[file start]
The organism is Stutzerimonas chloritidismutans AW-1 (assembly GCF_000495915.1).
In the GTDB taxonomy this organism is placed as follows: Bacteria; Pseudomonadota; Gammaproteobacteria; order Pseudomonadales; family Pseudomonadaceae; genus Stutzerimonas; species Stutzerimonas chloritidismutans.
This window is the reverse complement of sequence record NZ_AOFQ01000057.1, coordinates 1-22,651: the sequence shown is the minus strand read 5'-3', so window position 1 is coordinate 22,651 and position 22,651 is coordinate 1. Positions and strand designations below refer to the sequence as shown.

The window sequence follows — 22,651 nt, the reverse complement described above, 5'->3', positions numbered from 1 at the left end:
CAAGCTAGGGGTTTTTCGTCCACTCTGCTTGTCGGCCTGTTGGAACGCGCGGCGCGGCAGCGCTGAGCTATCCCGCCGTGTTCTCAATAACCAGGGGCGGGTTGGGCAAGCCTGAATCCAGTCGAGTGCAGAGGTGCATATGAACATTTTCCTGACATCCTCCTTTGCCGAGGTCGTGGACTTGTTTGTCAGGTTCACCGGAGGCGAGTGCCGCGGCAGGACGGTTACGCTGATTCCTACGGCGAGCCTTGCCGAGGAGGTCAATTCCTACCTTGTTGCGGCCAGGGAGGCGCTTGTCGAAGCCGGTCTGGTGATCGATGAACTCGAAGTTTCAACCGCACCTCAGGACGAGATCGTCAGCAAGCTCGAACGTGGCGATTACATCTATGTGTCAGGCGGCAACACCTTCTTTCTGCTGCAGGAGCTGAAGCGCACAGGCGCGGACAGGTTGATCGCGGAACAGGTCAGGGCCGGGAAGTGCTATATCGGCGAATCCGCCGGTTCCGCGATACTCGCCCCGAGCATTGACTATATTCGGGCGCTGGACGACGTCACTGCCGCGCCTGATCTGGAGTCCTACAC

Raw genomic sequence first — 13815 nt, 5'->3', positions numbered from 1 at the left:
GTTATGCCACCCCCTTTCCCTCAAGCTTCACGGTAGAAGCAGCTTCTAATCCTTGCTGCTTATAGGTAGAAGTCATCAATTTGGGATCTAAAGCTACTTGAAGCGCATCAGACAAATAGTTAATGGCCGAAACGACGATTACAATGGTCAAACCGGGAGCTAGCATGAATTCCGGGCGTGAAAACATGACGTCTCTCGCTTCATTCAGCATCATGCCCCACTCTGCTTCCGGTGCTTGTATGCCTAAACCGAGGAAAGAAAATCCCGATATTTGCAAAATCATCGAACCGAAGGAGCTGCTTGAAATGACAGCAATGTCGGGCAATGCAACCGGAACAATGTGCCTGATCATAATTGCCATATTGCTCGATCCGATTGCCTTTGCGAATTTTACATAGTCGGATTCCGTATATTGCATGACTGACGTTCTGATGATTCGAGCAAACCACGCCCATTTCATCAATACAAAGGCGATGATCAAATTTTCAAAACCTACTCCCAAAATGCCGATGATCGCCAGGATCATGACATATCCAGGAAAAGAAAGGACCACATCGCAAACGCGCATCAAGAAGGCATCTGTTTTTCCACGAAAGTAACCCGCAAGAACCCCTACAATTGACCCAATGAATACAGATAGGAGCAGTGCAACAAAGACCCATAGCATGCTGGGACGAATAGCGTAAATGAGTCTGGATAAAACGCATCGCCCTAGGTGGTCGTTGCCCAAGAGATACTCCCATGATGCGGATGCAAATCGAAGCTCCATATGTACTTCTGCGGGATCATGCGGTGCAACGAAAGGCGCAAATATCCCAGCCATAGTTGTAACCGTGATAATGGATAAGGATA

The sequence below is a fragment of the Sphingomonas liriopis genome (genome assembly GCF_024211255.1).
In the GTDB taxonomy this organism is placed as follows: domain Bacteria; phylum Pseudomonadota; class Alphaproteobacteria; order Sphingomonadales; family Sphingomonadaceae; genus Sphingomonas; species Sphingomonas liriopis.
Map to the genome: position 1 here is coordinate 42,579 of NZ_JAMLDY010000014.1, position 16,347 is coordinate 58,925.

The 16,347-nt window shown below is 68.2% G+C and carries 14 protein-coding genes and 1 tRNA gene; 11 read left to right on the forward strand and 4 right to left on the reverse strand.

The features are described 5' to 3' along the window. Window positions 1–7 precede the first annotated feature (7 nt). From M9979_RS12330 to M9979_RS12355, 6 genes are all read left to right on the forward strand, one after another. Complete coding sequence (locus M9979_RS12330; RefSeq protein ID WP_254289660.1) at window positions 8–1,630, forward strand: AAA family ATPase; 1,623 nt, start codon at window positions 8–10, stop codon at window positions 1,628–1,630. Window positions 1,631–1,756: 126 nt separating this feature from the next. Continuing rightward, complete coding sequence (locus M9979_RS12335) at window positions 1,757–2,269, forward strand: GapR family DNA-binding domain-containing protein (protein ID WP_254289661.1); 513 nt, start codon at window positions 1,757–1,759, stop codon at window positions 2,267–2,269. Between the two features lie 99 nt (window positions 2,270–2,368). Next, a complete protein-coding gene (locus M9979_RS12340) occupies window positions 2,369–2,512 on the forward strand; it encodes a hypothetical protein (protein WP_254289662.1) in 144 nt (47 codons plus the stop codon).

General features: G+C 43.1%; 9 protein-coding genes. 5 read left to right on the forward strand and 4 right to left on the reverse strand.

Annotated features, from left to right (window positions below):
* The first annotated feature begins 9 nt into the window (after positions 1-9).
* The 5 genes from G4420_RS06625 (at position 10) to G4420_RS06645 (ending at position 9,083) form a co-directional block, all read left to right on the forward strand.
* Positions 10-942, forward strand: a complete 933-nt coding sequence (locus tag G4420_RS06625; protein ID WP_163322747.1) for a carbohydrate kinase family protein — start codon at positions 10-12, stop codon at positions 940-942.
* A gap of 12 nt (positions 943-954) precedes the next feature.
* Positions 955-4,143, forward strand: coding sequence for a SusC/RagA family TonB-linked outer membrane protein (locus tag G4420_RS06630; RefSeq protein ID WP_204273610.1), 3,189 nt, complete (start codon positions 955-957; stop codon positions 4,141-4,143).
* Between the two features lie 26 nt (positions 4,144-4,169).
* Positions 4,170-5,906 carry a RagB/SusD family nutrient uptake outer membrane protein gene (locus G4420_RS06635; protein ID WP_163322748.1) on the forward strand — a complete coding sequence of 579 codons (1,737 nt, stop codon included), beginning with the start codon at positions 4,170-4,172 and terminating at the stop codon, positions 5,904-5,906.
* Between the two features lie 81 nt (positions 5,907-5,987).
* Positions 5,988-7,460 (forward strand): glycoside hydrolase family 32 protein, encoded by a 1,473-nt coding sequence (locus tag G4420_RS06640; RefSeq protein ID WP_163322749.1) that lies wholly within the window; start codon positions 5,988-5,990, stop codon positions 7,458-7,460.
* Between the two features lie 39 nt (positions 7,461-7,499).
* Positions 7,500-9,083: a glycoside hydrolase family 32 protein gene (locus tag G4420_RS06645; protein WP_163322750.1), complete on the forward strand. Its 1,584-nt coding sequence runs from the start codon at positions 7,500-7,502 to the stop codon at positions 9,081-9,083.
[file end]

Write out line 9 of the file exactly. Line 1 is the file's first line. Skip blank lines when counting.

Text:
In the GTDB taxonomy this organism is placed as follows: domain Bacteria; phylum Pseudomonadota; class Alphaproteobacteria; order Sphingomonadales; family Sphingomonadaceae; genus Sphingomonas; species Sphingomonas liriopis.